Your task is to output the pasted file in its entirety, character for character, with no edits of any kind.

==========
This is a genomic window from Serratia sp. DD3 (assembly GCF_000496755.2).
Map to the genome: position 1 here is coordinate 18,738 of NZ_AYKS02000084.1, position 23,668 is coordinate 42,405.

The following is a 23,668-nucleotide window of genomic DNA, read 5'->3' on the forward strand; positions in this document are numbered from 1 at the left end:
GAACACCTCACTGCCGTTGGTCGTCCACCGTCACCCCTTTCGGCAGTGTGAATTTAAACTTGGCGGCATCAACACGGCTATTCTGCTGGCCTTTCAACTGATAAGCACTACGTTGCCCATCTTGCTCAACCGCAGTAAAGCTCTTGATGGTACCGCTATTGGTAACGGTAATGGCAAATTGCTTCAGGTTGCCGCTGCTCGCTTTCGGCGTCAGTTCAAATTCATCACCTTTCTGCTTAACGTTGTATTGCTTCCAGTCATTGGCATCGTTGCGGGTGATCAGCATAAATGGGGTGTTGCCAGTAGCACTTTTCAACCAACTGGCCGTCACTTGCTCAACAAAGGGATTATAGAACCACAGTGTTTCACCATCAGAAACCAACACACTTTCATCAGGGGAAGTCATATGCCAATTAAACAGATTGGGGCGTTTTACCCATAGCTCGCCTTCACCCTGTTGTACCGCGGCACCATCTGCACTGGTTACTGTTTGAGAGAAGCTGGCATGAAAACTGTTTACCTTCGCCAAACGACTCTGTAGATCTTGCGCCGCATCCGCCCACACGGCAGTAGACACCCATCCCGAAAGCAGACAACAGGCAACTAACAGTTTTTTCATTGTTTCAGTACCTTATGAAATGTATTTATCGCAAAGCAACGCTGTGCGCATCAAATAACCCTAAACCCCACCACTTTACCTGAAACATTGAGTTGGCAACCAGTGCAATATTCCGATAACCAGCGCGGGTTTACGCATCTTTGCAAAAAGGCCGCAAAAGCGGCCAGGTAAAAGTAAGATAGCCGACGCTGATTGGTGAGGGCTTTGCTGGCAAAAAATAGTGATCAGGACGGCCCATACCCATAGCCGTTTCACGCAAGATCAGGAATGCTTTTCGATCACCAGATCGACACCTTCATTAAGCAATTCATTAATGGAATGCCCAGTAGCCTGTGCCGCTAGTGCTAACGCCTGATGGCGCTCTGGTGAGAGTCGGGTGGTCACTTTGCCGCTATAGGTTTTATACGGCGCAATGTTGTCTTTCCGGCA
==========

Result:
This is a genomic window from Serratia sp. DD3 (assembly GCF_000496755.2).
Map to the genome: position 1 here is coordinate 18,738 of NZ_AYKS02000084.1, position 23,668 is coordinate 42,405.

The following is a 23,668-nucleotide window of genomic DNA, read 5'->3' on the forward strand; positions in this document are numbered from 1 at the left end:
GAACACCTCACTGCCGTTGGTCGTCCACCGTCACCCCTTTCGGCAGTGTGAATTTAAACTTGGCGGCATCAACACGGCTATTCTGCTGGCCTTTCAACTGATAAGCACTACGTTGCCCATCTTGCTCAACCGCAGTAAAGCTCTTGATGGTACCGCTATTGGTAACGGTAATGGCAAATTGCTTCAGGTTGCCGCTGCTCGCTTTCGGCGTCAGTTCAAATTCATCACCTTTCTGCTTAACGTTGTATTGCTTCCAGTCATTGGCATCGTTGCGGGTGATCAGCATAAATGGGGTGTTGCCAGTAGCACTTTTCAACCAACTGGCCGTCACTTGCTCAACAAAGGGATTATAGAACCACAGTGTTTCACCATCAGAAACCAACACACTTTCATCAGGGGAAGTCATATGCCAATTAAACAGATTGGGGCGTTTTACCCATAGCTCGCCTTCACCCTGTTGTACCGCGGCACCATCTGCACTGGTTACTGTTTGAGAGAAGCTGGCATGAAAACTGTTTACCTTCGCCAAACGACTCTGTAGATCTTGCGCCGCATCCGCCCACACGGCAGTAGACACCCATCCCGAAAGCAGACAACAGGCAACTAACAGTTTTTTCATTGTTTCAGTACCTTATGAAATGTATTTATCGCAAAGCAACGCTGTGCGCATCAAATAACCCTAAACCCCACCACTTTACCTGAAACATTGAGTTGGCAACCAGTGCAATATTCCGATAACCAGCGCGGGTTTACGCATCTTTGCAAAAAGGCCGCAAAAGCGGCCAGGTAAAAGTAAGATAGCCGACGCTGATTGGTGAGGGCTTTGCTGGCAAAAAATAGTGATCAGGACGGCCCATACCCATAGCCGTTTCACGCAAGATCAGGAATGCTTTTCGATCACCAGATCGACACCTTCATTAAGCAATTCATTAATGGAATGCCCAGTAGCCTGTGCCGCTAGTGCTAACGCCTGATGGCGCTCTGGTGAGAGTCGGGTGGTCACTTTGCCGCTATAGGTTTTATACGGCGCAATGTTGTCTTTCCGGCA